When asked about the utility of predator-prey relationships, Allen explained, “Natural balance is a Walt Disney movie. It isn’t real.” Under his leadership, the Elk Foundation recently offered the state of Montana $50,000 to contract with the federal Wildlife Services agency to “aggressively” kill more wolves. “And the next step is the grizzly bear,” he said. “We’ve got bear issues with elk calves in the spring — both grizzly and black bear. We can’t have all these predators with little aggressive management and expect to have ample game herds, and sell hunting tags and generate revenue.”
This approach has not gone over well with some conservationists. Ralph Maughan, director of the Western Watersheds Project and the Wolf Recovery Foundation, said that foundation director “Allen has not only taken a strongly anti-wolf position, but he has done it taking an ‘in your face’ way to traditional conservation organizations such as those supported by Olaus Murie, which he now calls ‘extremist.’” “Allen has also expressed contempt for many of the concepts of ecology, as he seems to be moving the Rocky Mountain Elk Foundation toward a single species, single value of elk (hunting) approach.”
There has been a lot of good, solid research on elk and wolf interactions, some of it funded by the Elk Foundation in years past. Most of it that shows that when wolves are restored to an ecosystem, both habitat and elk herds improve. Allen’s claims are not backed by science.
“Mr. Allen and his anti-wolf rhetoric has alienated him and his organization from many of the very organizations that have helped the Rocky Mountain Elk Foundation — in subtle and profound ways — garner the successes it has over the years,” said Bob Ferris, a 30-year wildlife researcher who was involved in bringing wolves back to the Yellowstone ecosystem.
The family of Olaus J. Murie, the “father” of modern elk research and management, agrees with these criticisms. A foundation that once understood the complex relationship between elk and wolves has succumbed to the pressures of hunters who don’t like wolves.
Dave Stalling is a contributor to Writers on the Range, a service of High Country News (hcn.org). He is an elk hunter, fisherman and wildlife conservationist and lives in Missoula, Montana.High Country News
Get exposed to the world of one of Canada’s premier professional wildlife and nature photographers. EXPOSED with John E. Marriott is the culmination of his life’s work — a documentary-style, no-holds-barred web series in which John profiles his favourite locations and subjects, shares tips and how-tos for aspiring photographers, and tackles the important and controversial issues in wildlife conservation.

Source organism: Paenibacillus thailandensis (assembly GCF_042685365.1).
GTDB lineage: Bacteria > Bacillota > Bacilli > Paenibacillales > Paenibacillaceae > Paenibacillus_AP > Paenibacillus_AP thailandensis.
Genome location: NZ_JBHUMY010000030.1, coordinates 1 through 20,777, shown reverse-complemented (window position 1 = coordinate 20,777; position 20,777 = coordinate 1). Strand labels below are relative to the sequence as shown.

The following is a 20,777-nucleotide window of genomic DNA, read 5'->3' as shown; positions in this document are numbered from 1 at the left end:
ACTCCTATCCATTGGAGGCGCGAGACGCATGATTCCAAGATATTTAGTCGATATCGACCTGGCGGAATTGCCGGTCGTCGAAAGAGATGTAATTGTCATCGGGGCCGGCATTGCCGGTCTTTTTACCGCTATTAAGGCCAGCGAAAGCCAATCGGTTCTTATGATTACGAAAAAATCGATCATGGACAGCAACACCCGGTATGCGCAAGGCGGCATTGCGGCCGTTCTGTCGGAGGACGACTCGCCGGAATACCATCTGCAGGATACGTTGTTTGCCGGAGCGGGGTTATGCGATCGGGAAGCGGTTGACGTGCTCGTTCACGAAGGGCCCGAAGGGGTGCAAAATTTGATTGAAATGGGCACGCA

Conservation Scorecard shows that citizens are making a difference!
Wisconsin League of Conservation Voters is a nonprofit, nonpartisan organization dedicated to electing conservation leaders, holding decision makers accountable, and encouraging lawmakers to champion conservation policies that effectively protect Wisconsin’s natural resources and public health.
“Are your legislators walking the conservation walk? Or are they just talking the talk?
Know the score! Learn how your legislators are voting on the conservation issues most important to you with the Conservation Scorecard.
How are the Scorecard votes selected?
The votes most likely to be considered for inclusion are votes that:
Present a clear choice about whether or not to protect natural resources.
Reflect a cross-section of the conservation issues addressed during the session.” Source
Only bills that are broadly agreed upon by Wisconsin’s conservation community are considered for inclusion in the Conservation Scorecard.
Who Decides Which Votes to Include? Wisconsin League of Conservation Voters takes a position on and tracks the most important conservation bills considered by the state legislature during each week of their session (see the Conservation Notices of the Week).
At the end of the legislative session, the Conservation Scorecard Advisory Council—an independent and diverse group of conservation leaders, health professionals, academics, and more—recommends which votes to include in the Scorecard. conservationvoters.org/scorecard
The Board of Directors of Wisconsin League of Conservation Voters makes the final decision of which bills to include. Decisions are made without knowledge of how individual legislators voted.
The goal of the Conservation scorecard is to provide objective, factual information about the voting records of Wisconsin’s Senators and Representatives.
The Conservation Scorecard is designed to provide voters with the information necessary to distinguish true stewards of Wisconsin’s environment from those who just talk about it.
The Conservation Scorecard is released at the conclusion of each two-year legislative session (usually in the summer of even numbered years). The Conservation Scorecard is free to members of the Wisconsin League of Conservation Voters. Become a member today!